What’s at stake here?

Version 3

In terms of Sheffield’s clergy, much of the brunt of the public airing of concerns and responding to Philip North’s nomination has fallen on the women priests of the Diocese so far. That’s both right and inevitable: it’s the priesthood of women that is in question, and it’s the women clergy that have met with the prospective Bishop (and are still awaiting responses to the many questions and issues raised).

It’s important however that the rest of us don’t collude in further marginalising their priesthood by allowing this to be seen as solely about the ministry of women.   It’s the ministry and mission of the whole church – female and male, ordained and lay – that is at stake here, as well as its reputation and claim to respect in the eyes of those outside it.   It’s vital that we all air our concerns if we are to do justice to a body in which equality and fairness are not just claimed but fully embodied.

The fact is that we have a situation which has raised issues that were not foreseen.   The potential implications of a provision intended to ensure the integrity of a “traditionalist” minority, when applied to a Diocesan Bishop’s role in a Diocese where the vast majority do not share his understanding of priesthood and episcopacy, are only now emerging.

For that reason it is not enough to assert that due process and the five guiding principles have been observed.   If they have produced a situation that causes distress and concern on a wide scale then they need to be reviewed and the concerns talked through and taken seriously.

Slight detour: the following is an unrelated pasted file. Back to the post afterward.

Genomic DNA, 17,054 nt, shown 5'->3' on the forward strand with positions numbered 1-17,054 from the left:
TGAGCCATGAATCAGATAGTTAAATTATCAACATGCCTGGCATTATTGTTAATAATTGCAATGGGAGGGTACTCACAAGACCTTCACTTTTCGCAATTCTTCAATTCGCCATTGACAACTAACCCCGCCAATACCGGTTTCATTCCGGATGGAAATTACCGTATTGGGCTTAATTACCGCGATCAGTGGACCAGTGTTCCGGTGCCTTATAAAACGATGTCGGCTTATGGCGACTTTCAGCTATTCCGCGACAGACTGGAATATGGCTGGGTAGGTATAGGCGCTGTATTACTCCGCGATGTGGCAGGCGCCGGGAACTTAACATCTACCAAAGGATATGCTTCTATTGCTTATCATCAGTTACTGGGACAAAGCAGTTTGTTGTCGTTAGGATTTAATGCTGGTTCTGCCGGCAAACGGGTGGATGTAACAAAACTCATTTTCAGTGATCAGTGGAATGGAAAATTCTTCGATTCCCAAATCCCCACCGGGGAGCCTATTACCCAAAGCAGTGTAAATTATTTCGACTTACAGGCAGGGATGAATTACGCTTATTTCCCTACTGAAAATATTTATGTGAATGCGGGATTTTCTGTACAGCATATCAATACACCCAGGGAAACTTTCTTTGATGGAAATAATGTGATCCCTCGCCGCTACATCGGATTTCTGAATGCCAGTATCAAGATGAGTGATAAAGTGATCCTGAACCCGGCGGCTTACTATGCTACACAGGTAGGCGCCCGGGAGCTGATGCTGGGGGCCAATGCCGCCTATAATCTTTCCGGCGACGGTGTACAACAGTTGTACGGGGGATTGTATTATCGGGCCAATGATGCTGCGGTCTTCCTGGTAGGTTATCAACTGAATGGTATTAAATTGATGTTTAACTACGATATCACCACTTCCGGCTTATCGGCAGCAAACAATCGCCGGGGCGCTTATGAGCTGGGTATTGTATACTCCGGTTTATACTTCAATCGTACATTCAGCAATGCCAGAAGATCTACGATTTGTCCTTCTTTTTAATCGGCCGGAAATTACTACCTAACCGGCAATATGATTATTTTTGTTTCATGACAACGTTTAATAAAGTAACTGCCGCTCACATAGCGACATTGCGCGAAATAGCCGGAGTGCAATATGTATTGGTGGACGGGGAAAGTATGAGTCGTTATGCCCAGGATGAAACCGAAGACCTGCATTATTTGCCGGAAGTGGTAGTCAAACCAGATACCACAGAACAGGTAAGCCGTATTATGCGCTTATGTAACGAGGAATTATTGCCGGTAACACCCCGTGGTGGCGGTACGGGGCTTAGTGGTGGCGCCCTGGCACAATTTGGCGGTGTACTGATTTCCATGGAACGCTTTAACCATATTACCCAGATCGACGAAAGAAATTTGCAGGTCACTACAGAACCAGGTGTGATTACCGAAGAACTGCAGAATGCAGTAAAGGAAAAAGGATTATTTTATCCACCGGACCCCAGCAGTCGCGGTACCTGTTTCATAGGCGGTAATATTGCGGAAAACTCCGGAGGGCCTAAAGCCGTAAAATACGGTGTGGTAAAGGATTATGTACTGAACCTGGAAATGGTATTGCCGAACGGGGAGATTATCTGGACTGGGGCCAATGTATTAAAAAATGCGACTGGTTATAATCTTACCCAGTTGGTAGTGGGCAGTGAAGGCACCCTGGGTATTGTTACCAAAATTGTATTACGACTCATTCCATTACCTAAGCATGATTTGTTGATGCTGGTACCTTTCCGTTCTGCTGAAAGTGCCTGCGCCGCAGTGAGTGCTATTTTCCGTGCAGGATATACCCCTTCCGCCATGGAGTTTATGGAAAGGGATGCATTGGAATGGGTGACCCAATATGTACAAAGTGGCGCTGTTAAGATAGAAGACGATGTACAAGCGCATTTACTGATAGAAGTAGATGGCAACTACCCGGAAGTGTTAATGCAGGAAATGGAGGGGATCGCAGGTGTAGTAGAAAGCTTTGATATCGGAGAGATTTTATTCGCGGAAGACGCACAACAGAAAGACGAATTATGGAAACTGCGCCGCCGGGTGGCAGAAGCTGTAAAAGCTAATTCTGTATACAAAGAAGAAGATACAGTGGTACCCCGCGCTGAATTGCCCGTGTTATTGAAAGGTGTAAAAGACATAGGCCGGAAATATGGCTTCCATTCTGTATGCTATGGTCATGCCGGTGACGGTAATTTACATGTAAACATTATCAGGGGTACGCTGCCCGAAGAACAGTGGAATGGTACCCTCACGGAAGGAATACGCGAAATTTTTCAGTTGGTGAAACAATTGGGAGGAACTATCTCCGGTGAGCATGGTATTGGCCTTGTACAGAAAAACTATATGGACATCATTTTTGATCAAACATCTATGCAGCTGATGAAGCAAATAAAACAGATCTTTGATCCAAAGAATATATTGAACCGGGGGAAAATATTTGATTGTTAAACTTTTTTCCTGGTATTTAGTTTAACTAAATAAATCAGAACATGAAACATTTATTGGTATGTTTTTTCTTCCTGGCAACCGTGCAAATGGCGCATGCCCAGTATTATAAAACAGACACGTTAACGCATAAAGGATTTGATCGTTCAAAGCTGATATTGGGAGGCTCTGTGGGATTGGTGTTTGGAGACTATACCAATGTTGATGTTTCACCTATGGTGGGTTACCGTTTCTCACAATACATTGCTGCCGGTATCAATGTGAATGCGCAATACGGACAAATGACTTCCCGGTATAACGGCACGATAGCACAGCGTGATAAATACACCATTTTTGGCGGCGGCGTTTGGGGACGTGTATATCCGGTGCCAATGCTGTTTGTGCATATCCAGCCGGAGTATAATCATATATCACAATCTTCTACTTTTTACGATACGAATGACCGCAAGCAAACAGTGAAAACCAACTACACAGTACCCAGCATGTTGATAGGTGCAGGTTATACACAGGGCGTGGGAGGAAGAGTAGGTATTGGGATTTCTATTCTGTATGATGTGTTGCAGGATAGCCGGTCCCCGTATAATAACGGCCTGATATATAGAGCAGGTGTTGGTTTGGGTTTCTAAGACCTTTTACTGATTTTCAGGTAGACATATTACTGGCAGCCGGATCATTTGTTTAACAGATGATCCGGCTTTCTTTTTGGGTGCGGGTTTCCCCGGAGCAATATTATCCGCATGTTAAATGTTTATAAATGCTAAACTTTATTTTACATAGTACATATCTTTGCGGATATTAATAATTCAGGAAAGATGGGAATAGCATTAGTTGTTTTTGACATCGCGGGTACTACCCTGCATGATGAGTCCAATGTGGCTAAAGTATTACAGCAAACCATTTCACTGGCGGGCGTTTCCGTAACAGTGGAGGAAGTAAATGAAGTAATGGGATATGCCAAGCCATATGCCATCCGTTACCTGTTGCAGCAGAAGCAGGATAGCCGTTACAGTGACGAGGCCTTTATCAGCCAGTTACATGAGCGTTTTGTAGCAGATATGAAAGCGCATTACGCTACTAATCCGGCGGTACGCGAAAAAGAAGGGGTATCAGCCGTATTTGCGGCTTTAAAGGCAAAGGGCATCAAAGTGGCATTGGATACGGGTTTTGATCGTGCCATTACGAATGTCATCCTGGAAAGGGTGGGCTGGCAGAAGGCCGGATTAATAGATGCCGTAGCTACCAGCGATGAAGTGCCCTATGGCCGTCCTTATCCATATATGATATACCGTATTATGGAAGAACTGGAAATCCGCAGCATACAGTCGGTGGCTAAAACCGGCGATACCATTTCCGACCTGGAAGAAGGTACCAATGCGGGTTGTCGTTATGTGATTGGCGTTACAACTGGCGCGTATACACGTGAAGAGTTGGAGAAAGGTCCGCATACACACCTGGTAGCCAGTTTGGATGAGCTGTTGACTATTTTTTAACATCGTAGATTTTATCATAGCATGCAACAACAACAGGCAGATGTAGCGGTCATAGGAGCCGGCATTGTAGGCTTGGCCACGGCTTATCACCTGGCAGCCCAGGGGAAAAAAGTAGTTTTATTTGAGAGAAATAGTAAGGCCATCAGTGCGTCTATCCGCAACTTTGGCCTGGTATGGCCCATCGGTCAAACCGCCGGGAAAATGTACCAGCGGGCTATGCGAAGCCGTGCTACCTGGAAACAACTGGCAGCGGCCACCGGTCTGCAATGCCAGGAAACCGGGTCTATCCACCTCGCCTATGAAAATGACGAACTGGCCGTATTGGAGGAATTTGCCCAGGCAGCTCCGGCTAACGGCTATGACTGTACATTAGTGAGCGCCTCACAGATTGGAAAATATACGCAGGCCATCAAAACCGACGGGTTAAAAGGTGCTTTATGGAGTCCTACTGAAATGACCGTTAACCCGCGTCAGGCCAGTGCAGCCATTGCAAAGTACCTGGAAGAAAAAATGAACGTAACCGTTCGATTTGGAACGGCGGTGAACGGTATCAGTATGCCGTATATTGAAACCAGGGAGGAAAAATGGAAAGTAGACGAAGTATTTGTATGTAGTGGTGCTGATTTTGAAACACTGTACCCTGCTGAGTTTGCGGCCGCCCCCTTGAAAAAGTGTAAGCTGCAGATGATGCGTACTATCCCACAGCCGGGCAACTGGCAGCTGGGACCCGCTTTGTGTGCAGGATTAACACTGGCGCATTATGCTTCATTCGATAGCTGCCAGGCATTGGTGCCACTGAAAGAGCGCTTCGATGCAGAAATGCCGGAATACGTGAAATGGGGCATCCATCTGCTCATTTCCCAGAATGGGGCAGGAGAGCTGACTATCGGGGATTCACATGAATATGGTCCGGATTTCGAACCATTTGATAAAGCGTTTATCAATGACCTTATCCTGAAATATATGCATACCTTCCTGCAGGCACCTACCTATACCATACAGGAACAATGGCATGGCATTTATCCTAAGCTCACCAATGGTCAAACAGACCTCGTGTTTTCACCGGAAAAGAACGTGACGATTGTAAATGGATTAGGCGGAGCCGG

This is not a personal issue about the merits or otherwise of any one Bishop.   If the issue isn’t dealt with here it will happen elsewhere, and in the meantime no one will flourish, mutually or individually.

That’s why it’s vital that our questions are answered – most importantly those that focus on the potential for divisiveness in a scenario where parishes and clergy registered with “The Society”, in which Bishop Philip plays a leadership role, cannot regard themselves as in “Full Communion” with those not sharing their sacramental position (see http://www.sswsh.com/uploads/Communion_and_Full_Communion.pdf). Such parishes and clergy see themselves as being simply in diminished communion with the rest of us – a situation defined as being possible through “love (charity)”: the first time I have seen love / charity as being secondary to sacramental purity.

Many within the church struggle to see how it will work.   It won’t without further dialogue.

The vast majority of those outside see it as another nail in the coffin of the Church’s relevance to them.   In our parish we are in touch with many community groups whose members have heard the radio and read the “The Star”.   The “person on the Sheffield tram” can’t believe we’re in this position in the 21st Century.   That’s the biggest worry.

Rev Ian Owers
( retired priest & third sector consultant, Sheffield Manor parish)